Numerous studies have correlated the advancement of lay date in birds with warming climate trends, yet the fitness effects associated with this phenological response have been examined in only a small number of species. Most of these species–primarily insectivorous cavity nesters in Europe–exhibit fitness declines associated with increasing asynchrony with prey. Here, we use 25 years of demographic data, collected from 1986 to 2010, to examine the effects of spring temperature on breeding initiation date, double brooding, and annual fecundity in a Nearctic - Neotropical migratory songbird, the black-throated blue warbler (Setophaga caerulescens). Data were collected from birds breeding at the Hubbard Brook Experimental Forest, New Hampshire, USA, where long-term trends toward warmer springs have been recorded. We found that black-throated blue warblers initiated breeding earlier in warmer springs, that early breeders were more likely to attempt a second brood than those starting later in the season, and that double brooding and lay date were linked to higher annual fecundity. Accordingly, we found selection favored earlier breeding in most years. However, in contrast to studies of several other long-distance migratory species in Europe, this selection pressure was not stronger in warmer springs, indicating that these warblers were able to adjust mean lay date appropriately to substantial inter-annual variation in spring temperature. Our results suggest that this North American migratory songbird might not experience the same fecundity declines as songbirds that are unable to adjust their timing of breeding in pace with spring temperatures.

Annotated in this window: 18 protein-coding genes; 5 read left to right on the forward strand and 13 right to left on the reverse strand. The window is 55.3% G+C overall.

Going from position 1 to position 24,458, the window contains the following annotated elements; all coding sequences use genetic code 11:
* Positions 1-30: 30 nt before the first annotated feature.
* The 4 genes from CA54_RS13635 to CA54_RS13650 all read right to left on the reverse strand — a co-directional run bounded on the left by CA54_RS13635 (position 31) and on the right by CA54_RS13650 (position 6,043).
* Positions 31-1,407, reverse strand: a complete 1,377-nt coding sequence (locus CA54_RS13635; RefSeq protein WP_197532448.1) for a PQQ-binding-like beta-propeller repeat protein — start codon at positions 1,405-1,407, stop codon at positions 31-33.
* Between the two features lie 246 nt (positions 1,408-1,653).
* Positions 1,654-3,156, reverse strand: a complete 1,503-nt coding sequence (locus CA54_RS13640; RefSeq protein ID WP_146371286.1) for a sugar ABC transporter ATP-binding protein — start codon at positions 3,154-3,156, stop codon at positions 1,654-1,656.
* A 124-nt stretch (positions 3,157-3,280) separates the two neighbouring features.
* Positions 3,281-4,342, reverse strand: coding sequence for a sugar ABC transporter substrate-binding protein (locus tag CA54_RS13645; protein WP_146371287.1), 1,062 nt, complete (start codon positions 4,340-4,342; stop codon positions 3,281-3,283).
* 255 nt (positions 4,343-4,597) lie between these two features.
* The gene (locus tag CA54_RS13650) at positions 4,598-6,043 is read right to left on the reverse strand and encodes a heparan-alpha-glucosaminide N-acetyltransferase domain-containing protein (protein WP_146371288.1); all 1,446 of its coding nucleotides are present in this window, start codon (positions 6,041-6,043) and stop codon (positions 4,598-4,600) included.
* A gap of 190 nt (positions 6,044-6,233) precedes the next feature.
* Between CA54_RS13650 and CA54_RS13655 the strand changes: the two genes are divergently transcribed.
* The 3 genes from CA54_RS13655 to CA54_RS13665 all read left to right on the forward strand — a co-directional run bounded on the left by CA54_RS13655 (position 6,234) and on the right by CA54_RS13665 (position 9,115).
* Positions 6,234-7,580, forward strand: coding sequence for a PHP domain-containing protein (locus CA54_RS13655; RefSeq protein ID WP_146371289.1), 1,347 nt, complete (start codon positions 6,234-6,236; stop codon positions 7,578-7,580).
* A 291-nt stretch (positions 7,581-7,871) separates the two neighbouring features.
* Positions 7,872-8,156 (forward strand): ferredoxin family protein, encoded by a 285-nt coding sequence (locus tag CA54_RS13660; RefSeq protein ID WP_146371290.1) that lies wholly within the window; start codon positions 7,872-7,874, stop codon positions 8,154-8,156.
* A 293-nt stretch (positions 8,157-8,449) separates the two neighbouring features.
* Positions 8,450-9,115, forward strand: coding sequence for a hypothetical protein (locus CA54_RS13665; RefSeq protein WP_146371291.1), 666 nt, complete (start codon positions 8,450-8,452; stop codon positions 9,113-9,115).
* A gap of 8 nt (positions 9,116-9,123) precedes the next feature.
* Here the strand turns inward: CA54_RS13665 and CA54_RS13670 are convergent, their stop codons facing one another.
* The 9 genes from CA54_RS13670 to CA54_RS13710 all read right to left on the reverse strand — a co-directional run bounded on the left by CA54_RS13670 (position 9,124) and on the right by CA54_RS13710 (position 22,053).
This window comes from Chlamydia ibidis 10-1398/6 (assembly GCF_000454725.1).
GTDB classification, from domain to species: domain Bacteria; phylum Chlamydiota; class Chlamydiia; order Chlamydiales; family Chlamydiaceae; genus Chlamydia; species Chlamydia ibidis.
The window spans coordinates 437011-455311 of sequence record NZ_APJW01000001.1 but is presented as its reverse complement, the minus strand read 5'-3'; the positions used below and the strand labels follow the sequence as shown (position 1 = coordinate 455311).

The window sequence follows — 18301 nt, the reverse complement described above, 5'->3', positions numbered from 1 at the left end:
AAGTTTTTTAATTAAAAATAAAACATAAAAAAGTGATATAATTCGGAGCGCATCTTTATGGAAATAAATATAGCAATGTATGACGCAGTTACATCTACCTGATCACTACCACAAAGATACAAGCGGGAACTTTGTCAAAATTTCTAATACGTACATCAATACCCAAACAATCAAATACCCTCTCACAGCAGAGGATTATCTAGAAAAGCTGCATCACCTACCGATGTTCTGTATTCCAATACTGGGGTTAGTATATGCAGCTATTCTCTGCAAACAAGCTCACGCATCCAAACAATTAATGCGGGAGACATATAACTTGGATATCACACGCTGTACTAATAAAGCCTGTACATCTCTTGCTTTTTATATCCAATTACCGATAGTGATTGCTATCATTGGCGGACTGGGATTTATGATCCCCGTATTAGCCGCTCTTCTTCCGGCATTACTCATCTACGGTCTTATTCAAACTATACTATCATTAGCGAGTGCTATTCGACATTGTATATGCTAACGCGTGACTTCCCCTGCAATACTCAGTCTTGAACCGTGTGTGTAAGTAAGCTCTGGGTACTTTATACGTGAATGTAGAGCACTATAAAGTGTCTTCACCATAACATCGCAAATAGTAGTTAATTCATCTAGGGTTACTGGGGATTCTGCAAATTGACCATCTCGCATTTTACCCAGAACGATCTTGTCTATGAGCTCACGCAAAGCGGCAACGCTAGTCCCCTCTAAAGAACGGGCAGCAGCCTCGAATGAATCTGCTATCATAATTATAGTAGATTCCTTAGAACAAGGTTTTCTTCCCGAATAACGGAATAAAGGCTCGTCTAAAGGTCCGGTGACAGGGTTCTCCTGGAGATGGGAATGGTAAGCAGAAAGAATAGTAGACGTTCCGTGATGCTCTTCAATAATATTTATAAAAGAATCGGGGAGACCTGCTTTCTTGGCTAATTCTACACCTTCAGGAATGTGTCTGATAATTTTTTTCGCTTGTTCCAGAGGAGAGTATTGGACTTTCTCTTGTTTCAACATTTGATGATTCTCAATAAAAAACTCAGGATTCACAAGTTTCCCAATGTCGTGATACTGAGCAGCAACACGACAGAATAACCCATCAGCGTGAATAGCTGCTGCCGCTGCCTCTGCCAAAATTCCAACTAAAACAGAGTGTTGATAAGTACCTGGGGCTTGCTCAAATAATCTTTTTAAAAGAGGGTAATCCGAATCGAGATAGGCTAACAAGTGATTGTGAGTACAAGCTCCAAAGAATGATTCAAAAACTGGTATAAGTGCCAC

Townsend, Andrea K.; Sillett, T. Scott; Lany, Nina K.; Kaiser, Sara A.; Rodenhouse, Nicholas L.; Webster, Michael S.; and Holmes, Richard T., "Warm Springs, Early Lay Dates, and Double Brooding in a North American Migratory Songbird, the Black-Throated Blue Warbler" (2013). Open Dartmouth: Faculty Open Access Articles. 3540.